Yes, according to a majority of physicians in a recent poll. The survey, which was reported in the September 14 edition of the New England Journal of Medicine, found that 54% of surveyed physicians said that they had "moderate" (40%) to "strong" (14%) moral objections to using cost-effectiveness data to determine which treatments to offer to patients. 45% said they had no such moral objections.
A third of physicians had moderate to strong disagreement with limiting reimbursement for high cost procedures or drugs in order to help expand access to basic coverage to those who do not have it, while 67% favored such limitations to expand access for others. Primary care physicians were more likely than surgeons or procedural specialists to support limits on payments to help fund basic care for others.
The survey has some other surprising findings. While a large majority of physicians agreed that physicians are ethically obligated to care for the uninsured and underinsured, 27% moderately or strongly disagreed. Slightly more than one out of five physicians agreed that addressing societal health policy issues, as important as that might be, falls outside their professional obligations as physicians.
Like any poll, how a question is worded can produce a quite different result. I wonder, for instance, if fewer physicians would have moral objections to cost-effectiveness data if it was to "guide" or "inform" patient care decisions rather than "determine which treatments will be offered to patients" as stated in the survey. I can see why the notion that a treatment might not be even offered to patients, if it was determined not to be cost-effective, would raise moral objections. Comparative effectiveness research, at least the way ACP has envisioned it, should be used to engage patients in shared decision-making with their physicians on which course of treatment might work best for them, not to deny them this choice by taking the more expensive treatments off the table.
At the same time, the survey suggest to me that many physicians do not agree with concepts of social justice and fair allocation of resources as described the Physician's Charter on Professionalism, which has been endorsed by the ACP, the American Medical Association, the American Board of Internal Medicine, among others. The Charter's principle of social justice states that "The medical profession must promote justice in the health care system, including the fair distribution of health care resources." It also states that physicians must have a commitment to a just distribution of finite resources:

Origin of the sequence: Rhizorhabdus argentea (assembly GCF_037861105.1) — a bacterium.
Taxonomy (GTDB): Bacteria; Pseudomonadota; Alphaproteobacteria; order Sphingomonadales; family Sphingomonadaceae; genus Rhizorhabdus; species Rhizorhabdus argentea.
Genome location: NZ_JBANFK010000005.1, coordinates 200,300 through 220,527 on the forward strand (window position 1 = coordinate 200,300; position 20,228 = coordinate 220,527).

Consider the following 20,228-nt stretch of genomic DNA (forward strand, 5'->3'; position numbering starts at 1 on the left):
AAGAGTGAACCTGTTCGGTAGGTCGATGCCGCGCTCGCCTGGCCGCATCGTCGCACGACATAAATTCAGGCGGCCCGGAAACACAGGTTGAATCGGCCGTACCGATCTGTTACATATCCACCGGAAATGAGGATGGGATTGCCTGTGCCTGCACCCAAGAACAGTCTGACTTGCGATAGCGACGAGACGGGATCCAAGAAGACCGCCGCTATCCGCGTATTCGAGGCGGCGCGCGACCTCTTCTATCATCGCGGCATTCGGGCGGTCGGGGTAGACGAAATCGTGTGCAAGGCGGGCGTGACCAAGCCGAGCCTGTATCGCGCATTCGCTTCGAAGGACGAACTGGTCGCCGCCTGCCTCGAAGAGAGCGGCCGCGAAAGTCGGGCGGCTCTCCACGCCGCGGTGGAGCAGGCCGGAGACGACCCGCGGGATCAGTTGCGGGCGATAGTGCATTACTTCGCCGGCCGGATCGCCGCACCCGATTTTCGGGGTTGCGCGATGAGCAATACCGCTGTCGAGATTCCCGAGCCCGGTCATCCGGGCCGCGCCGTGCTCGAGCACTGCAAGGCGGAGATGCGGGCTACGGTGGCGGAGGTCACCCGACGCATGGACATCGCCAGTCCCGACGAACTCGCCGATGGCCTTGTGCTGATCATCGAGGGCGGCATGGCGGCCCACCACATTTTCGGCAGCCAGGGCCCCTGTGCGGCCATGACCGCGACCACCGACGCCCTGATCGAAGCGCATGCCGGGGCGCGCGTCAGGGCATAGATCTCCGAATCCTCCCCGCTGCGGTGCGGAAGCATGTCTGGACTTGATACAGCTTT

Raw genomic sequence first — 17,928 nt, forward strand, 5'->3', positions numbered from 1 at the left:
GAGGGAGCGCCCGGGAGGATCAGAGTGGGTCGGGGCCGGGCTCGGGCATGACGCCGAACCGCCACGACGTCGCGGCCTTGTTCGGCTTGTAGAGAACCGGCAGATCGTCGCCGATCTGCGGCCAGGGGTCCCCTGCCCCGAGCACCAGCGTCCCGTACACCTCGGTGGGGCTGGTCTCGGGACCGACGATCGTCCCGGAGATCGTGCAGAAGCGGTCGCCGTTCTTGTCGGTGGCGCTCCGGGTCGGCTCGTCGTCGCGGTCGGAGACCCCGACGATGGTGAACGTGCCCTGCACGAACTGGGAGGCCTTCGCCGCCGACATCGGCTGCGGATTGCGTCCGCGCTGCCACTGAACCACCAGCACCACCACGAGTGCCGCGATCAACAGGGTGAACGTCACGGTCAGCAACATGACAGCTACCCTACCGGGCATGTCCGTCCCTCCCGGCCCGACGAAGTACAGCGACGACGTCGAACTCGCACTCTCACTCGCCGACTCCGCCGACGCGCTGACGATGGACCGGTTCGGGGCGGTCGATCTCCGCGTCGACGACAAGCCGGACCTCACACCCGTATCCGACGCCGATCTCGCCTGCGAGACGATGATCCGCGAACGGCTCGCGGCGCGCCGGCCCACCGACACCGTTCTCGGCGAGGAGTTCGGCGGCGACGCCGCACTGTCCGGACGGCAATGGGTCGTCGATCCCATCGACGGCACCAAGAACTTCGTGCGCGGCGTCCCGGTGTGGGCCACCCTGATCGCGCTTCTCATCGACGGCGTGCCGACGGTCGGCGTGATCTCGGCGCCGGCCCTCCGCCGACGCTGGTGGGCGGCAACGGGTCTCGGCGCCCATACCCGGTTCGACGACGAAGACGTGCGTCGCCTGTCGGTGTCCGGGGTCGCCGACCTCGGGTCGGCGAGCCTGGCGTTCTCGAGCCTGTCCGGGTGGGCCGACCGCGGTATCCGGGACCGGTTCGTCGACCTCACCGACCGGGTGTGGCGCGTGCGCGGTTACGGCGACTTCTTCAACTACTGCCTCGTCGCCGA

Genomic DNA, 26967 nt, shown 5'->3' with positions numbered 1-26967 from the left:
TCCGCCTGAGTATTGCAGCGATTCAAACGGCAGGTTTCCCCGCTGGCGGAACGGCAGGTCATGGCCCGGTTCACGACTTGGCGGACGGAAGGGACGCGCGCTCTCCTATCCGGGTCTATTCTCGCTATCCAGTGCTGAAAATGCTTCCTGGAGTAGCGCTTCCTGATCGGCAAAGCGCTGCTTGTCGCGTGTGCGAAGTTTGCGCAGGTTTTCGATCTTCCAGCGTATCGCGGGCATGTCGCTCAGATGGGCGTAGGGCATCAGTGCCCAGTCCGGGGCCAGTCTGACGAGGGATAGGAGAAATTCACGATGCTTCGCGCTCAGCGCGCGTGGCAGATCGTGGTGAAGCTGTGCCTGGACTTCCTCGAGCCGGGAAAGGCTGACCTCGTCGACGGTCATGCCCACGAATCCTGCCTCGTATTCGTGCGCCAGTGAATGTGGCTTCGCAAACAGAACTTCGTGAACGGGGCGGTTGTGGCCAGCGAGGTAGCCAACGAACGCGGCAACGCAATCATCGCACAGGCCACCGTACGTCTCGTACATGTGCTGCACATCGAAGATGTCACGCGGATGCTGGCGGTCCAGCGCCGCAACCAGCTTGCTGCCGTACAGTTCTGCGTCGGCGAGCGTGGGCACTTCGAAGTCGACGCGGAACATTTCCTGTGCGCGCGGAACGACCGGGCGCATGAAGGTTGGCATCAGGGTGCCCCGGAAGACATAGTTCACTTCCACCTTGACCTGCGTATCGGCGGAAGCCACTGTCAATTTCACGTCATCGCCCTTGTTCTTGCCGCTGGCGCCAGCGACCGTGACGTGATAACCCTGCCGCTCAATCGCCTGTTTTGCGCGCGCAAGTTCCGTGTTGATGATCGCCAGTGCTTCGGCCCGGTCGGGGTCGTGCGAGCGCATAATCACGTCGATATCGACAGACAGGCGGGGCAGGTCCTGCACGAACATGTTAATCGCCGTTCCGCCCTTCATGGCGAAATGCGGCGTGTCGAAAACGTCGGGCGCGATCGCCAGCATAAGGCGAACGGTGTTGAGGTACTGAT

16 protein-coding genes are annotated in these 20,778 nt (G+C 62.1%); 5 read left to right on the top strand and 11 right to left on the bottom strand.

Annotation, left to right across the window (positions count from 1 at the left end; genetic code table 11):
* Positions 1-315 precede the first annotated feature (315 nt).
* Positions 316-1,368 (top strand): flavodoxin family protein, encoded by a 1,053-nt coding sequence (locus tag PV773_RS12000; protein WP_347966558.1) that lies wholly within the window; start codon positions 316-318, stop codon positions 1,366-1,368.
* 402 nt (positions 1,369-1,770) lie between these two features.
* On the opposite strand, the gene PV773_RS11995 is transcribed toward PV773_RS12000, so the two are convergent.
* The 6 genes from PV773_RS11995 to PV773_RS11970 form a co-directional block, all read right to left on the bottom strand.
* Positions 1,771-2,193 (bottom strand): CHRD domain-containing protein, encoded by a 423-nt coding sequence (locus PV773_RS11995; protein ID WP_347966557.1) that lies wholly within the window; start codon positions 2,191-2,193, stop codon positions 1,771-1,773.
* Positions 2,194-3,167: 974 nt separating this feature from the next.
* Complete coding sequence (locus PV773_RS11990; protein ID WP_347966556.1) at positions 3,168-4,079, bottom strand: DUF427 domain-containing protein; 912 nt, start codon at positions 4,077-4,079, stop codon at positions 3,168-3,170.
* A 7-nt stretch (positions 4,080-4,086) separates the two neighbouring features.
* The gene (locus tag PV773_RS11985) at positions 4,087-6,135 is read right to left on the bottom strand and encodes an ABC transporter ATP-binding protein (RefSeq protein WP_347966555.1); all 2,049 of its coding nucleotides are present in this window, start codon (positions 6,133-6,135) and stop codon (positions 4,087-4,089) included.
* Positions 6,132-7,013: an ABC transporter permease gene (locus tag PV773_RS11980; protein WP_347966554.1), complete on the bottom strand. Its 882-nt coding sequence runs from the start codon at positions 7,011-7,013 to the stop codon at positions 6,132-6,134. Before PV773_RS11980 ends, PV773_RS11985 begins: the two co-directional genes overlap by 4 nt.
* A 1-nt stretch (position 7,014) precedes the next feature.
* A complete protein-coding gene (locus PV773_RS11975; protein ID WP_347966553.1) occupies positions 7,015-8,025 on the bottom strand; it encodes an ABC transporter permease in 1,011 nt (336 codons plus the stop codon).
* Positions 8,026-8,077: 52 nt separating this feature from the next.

"While meeting the needs of individual patients, physicians are required to provide health care that is based on the wise and cost-effective management of limited clinical resources. They should be committed to working with other physicians, hospitals, and payers to develop guidelines for cost-effective care. The physician's professional responsibility for appropriate allocation of resources requires scrupulous avoidance of superfluous tests and procedures. The provision of unnecessary services not only exposes one's patients to avoidable harm and expense but also diminishes the resources available for others."
Today's questions: Do you personally have a moral objection to using cost-effectiveness data to determine the treatments offered to patients? What about to guide and inform such treatments? Do you agree or disagree with the Charter's view that physicians must be committed to social justice and a fair distribution of finite resources?